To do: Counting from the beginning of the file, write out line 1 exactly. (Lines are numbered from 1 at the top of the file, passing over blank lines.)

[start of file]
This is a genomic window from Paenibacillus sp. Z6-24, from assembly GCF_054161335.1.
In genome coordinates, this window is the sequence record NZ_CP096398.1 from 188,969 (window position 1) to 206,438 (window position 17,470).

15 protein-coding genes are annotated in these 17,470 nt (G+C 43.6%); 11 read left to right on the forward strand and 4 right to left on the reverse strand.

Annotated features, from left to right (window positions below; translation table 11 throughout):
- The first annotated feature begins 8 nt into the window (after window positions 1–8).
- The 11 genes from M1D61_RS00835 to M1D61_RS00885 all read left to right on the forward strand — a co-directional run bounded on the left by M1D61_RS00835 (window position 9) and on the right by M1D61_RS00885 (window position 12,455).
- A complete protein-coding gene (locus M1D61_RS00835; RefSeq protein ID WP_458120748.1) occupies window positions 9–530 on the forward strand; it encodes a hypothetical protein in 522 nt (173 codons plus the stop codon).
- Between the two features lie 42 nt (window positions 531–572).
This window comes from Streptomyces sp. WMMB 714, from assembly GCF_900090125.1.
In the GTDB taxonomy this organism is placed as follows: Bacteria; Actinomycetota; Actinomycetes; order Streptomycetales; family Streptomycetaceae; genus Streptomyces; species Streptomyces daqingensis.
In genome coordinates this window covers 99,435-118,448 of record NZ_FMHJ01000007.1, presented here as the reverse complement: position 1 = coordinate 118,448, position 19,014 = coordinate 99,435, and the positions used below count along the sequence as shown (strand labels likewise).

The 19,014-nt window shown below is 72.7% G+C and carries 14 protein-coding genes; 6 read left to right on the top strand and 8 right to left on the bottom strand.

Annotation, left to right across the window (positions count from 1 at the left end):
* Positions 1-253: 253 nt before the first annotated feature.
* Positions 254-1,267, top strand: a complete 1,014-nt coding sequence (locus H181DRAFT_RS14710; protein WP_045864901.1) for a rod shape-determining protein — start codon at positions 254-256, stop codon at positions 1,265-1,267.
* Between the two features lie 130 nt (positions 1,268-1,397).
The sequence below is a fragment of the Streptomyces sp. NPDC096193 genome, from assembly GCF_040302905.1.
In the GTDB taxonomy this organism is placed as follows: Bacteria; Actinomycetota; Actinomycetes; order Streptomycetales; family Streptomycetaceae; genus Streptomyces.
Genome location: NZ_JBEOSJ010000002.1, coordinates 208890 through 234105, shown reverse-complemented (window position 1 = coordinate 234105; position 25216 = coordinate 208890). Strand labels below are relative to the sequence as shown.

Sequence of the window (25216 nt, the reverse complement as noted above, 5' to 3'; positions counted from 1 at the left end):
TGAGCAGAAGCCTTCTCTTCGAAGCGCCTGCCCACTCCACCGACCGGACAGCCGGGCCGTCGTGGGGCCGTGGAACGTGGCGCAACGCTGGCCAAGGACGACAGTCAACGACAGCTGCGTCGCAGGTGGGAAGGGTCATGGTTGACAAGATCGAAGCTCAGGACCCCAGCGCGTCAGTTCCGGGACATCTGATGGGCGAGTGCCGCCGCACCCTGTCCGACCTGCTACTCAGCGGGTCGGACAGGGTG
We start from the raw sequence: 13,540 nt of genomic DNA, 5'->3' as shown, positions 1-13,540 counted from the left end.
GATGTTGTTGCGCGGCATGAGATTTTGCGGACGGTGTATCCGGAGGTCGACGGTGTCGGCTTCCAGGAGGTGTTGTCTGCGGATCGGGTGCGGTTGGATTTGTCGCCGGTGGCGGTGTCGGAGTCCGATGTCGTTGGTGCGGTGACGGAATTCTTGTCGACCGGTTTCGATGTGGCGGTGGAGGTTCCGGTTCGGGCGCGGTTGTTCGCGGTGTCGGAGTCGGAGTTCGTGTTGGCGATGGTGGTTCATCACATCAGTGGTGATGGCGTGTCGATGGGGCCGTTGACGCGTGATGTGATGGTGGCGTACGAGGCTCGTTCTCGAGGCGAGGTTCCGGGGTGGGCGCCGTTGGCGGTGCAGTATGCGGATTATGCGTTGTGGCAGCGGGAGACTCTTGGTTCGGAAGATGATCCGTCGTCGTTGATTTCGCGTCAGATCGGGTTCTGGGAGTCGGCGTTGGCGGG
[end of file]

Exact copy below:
This is a genomic window from Paenibacillus sp. Z6-24, from assembly GCF_054161335.1.